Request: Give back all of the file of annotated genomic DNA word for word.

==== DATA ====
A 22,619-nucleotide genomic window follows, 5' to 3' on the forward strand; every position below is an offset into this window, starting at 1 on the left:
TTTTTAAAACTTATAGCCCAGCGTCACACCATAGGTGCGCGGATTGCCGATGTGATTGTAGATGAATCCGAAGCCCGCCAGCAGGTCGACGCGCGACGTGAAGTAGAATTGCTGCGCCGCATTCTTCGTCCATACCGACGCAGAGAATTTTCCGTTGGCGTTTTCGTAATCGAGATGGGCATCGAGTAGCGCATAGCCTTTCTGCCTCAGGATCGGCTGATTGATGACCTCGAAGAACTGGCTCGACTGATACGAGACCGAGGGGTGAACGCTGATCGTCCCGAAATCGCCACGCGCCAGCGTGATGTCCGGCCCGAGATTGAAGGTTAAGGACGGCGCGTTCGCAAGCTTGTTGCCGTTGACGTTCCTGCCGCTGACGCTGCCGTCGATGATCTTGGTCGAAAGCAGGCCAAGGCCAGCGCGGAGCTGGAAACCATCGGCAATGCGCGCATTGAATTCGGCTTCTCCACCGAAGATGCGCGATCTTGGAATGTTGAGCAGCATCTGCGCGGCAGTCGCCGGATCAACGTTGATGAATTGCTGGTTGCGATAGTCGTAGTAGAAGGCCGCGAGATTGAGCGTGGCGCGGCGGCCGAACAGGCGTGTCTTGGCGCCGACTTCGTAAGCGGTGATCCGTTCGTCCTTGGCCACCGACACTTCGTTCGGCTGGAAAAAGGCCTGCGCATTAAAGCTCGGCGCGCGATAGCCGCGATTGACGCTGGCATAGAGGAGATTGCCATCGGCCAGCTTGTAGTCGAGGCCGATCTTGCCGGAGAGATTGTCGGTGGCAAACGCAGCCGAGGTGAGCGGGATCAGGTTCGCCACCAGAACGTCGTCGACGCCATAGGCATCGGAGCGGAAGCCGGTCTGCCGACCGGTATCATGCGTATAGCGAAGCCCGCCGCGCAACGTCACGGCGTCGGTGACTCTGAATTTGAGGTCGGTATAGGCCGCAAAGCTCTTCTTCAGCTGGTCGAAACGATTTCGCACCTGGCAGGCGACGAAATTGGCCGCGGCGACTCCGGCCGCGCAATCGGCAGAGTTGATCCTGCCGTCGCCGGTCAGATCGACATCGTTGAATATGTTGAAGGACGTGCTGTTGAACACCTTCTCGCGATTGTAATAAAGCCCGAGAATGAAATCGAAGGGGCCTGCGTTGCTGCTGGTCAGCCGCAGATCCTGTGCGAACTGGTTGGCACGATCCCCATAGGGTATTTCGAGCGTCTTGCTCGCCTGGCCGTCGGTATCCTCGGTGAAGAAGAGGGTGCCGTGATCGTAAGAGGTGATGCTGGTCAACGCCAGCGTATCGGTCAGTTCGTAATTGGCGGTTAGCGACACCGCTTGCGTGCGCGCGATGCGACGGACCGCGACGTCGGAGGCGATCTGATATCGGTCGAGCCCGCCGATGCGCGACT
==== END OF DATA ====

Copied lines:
A 22,619-nucleotide genomic window follows, 5' to 3' on the forward strand; every position below is an offset into this window, starting at 1 on the left:
TTTTTAAAACTTATAGCCCAGCGTCACACCATAGGTGCGCGGATTGCCGATGTGATTGTAGATGAATCCGAAGCCCGCCAGCAGGTCGACGCGCGACGTGAAGTAGAATTGCTGCGCCGCATTCTTCGTCCATACCGACGCAGAGAATTTTCCGTTGGCGTTTTCGTAATCGAGATGGGCATCGAGTAGCGCATAGCCTTTCTGCCTCAGGATCGGCTGATTGATGACCTCGAAGAACTGGCTCGACTGATACGAGACCGAGGGGTGAACGCTGATCGTCCCGAAATCGCCACGCGCCAGCGTGATGTCCGGCCCGAGATTGAAGGTTAAGGACGGCGCGTTCGCAAGCTTGTTGCCGTTGACGTTCCTGCCGCTGACGCTGCCGTCGATGATCTTGGTCGAAAGCAGGCCAAGGCCAGCGCGGAGCTGGAAACCATCGGCAATGCGCGCATTGAATTCGGCTTCTCCACCGAAGATGCGCGATCTTGGAATGTTGAGCAGCATCTGCGCGGCAGTCGCCGGATCAACGTTGATGAATTGCTGGTTGCGATAGTCGTAGTAGAAGGCCGCGAGATTGAGCGTGGCGCGGCGGCCGAACAGGCGTGTCTTGGCGCCGACTTCGTAAGCGGTGATCCGTTCGTCCTTGGCCACCGACACTTCGTTCGGCTGGAAAAAGGCCTGCGCATTAAAGCTCGGCGCGCGATAGCCGCGATTGACGCTGGCATAGAGGAGATTGCCATCGGCCAGCTTGTAGTCGAGGCCGATCTTGCCGGAGAGATTGTCGGTGGCAAACGCAGCCGAGGTGAGCGGGATCAGGTTCGCCACCAGAACGTCGTCGACGCCATAGGCATCGGAGCGGAAGCCGGTCTGCCGACCGGTATCATGCGTATAGCGAAGCCCGCCGCGCAACGTCACGGCGTCGGTGACTCTGAATTTGAGGTCGGTATAGGCCGCAAAGCTCTTCTTCAGCTGGTCGAAACGATTTCGCACCTGGCAGGCGACGAAATTGGCCGCGGCGACTCCGGCCGCGCAATCGGCAGAGTTGATCCTGCCGTCGCCGGTCAGATCGACATCGTTGAATATGTTGAAGGACGTGCTGTTGAACACCTTCTCGCGATTGTAATAAAGCCCGAGAATGAAATCGAAGGGGCCTGCGTTGCTGCTGGTCAGCCGCAGATCCTGTGCGAACTGGTTGGCACGATCCCCATAGGGTATTTCGAGCGTCTTGCTCGCCTGGCCGTCGGTATCCTCGGTGAAGAAGAGGGTGCCGTGATCGTAAGAGGTGATGCTGGTCAACGCCAGCGTATCGGTCAGTTCGTAATTGGCGGTTAGCGACACCGCTTGCGTGCGCGCGATGCGACGGACCGCGACGTCGGAGGCGATCTGATATCGGTCGAGCCCGCCGATGCGCGACT